Antibiotics are used to treat bacterial conjunctivitis in either eye drop or ointment form. Warm wet compresses and gentle lid scrubs can help remove the debris and mucus which may accumulate on the eye lids and lashes. If medication is prescribed, be sure to follow all of your doctors instructions and take the medication as instructed and for the full length of time it was prescribed, even if you feel better. Not following instructions properly may result in a recurrence of the infection.

Do not use medication that is prescribed for someone else or that was prescribed for you but for an old infection as they it may be inappropriate for your current problem or contaminated. Do not touch the tip of the medication to the eye as it may contaminate the whole bottle.

Many people have a difficulty putting drops into a child’s eye. Ask your child to lay down with their eyes closed, place the recommended amount of drops into the inner corner of the eye, next to the bridge of the nose, and then have them open their eyes so that the medication can flow into the eye.

How can people limit the spread of pink eye?

The best way to limit the spread and prevent pink eye is good hygiene. Cover your nose and mouth with the crook of your elbow and not your palms when coughing or sneezing. Wash your hands frequently, especially when spending time in public places and before you touch your eyes, including putting on and taking off contact lenses. Never share personal items such as washcloths, hand towels, tissues, pillows, contact lenses, or eye drops. Frequently clean surfaces such as countertops, door handles, faucet handles, and phones with antiseptic cleaner. Wear swimming goggles when swimming and never wear contact lenses when swimming or in the hot tub. If you have a cold or pink eye, stay home from work or school until the contagious stages have passed. If the pink eye is in only one eye, avoid touching your unaffected eye until the pink eye is resolved.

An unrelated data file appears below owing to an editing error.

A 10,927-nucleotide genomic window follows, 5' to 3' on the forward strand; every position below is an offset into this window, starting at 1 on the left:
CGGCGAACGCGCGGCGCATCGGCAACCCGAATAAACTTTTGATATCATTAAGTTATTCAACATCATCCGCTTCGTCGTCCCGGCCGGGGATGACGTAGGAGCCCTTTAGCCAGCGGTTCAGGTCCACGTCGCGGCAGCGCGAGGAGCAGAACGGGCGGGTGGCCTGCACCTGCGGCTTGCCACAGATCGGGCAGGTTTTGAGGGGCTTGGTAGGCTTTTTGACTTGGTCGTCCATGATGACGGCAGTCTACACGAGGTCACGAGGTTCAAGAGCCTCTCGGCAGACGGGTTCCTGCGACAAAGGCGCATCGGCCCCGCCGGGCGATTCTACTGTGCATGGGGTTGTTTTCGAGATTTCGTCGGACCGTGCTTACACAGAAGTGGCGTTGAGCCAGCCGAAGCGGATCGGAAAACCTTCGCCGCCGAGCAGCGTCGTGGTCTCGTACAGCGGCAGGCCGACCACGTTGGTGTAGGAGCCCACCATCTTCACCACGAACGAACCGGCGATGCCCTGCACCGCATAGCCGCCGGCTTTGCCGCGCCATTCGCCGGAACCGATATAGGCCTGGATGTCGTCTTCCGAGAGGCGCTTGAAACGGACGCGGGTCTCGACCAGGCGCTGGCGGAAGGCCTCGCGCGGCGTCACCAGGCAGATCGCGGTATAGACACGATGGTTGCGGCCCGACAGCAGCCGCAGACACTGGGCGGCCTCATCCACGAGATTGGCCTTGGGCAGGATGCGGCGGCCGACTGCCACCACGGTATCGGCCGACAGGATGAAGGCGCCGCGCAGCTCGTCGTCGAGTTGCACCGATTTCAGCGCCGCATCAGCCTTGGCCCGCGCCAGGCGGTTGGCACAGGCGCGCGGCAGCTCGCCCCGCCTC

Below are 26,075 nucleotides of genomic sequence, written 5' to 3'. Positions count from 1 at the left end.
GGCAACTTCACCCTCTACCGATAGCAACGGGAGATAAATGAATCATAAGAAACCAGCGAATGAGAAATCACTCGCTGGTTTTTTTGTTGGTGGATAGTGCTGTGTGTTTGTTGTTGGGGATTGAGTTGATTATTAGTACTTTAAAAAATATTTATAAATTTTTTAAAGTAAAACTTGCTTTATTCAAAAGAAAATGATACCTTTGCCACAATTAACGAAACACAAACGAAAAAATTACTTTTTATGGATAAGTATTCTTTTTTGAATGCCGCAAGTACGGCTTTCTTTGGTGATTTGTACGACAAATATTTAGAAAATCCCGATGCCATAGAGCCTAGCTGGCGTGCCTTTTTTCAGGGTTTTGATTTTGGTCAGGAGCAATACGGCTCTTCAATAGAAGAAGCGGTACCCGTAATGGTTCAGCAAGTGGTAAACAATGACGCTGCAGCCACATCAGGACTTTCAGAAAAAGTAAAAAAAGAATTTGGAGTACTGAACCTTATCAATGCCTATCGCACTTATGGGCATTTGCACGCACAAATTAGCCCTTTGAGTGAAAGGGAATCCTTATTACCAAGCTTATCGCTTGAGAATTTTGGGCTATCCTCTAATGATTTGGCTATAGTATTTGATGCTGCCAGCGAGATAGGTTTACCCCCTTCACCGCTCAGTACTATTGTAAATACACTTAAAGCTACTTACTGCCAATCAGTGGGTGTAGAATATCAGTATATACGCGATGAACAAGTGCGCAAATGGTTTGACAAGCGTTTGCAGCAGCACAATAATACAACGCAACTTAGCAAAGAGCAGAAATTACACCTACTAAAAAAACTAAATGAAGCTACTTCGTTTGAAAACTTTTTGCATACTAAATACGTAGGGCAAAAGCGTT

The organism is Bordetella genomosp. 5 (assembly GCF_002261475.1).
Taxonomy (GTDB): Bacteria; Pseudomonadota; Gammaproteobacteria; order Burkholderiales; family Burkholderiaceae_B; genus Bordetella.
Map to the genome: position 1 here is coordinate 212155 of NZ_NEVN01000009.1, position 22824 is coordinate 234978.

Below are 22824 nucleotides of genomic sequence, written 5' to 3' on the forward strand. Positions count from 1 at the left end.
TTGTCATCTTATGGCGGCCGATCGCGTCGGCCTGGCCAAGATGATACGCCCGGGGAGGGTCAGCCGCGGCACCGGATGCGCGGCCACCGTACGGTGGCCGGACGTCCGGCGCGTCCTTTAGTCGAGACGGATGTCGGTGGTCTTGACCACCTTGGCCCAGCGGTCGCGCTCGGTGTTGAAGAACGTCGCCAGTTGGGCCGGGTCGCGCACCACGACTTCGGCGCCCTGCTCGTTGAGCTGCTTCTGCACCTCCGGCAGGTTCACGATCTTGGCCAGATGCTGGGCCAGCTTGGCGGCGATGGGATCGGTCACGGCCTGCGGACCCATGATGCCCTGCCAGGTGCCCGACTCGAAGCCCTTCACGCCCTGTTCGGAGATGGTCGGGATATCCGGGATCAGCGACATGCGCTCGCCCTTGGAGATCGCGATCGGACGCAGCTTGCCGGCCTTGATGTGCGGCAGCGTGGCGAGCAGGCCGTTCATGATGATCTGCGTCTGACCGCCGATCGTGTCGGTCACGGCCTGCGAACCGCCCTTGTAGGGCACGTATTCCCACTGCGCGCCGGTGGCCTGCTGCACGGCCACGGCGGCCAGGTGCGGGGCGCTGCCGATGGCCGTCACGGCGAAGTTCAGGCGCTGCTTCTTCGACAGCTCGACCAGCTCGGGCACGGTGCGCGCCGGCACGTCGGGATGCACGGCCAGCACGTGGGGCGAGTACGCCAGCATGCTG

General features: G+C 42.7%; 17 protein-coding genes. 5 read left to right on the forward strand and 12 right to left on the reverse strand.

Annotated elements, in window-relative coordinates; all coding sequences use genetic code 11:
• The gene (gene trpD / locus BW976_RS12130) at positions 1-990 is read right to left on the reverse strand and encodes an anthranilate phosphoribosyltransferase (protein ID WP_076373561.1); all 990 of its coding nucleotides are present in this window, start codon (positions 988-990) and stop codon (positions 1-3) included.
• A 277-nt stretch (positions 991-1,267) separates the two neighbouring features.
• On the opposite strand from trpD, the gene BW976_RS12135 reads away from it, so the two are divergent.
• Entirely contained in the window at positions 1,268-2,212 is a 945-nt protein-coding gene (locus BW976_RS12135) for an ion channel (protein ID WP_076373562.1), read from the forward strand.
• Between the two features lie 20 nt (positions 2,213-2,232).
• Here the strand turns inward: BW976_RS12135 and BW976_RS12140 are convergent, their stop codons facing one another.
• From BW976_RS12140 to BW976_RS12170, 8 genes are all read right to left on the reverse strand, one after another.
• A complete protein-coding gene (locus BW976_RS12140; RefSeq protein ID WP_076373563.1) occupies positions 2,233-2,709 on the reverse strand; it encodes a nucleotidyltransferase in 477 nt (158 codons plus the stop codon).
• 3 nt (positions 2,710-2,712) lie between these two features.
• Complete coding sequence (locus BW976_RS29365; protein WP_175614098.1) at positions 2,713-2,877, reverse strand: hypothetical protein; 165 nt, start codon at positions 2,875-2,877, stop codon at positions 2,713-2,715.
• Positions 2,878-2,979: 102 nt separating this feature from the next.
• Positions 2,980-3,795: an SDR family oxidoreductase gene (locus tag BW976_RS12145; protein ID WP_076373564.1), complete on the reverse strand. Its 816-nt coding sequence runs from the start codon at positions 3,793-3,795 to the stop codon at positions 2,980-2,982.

When is it safe to return to school or work?

Your optometrist will be able to tell you if the pink eye is contagious and when you can return to work or school. In general, it is usually safe to return to work or school after three to five days.

Are any special precautions required for contact lens wearers?

Do not wear your contact lenses while you have a cold of any kind or if you have pink eye. Wash your hands with soap and water any time you insert or remove your contact lenses. Be sure to wash out and dry your contact lens case after every use and replace your case monthly and solution in the case daily. Rub your lenses with multipurpose disinfecting contact lens solution or the solution recommended by your doctor before storing it at night. Throw out your contact lenses as instructed by your doctor and do not use them for a longer time than indicated. Do not swim, shower, or enter a hot tub in your contact lenses. Sometimes antibiotics are prescribed for contact lens wearing patients even if it is not bacterial conjunctivitis to prevent a bacterial infection from forming so see your eye doctor right away if you think you have pink eye.

 

Dr. Tamara Petrosyan

About Dr. Tamara Petrosyan

A 2005 graduate from Ithaca College, Dr. Tamara Petrosyan earned her OD from SUNY Optometry in 2009. She completed her residency in Primary Care, Vision Therapy and Low Vision/Head Trauma Rehabilitation at the Northport Veterans Affairs Medical Center in 2010. Dr. Petrosyan is currently Assistant Clinical Professor in the Primary Care department at SUNY Optometry.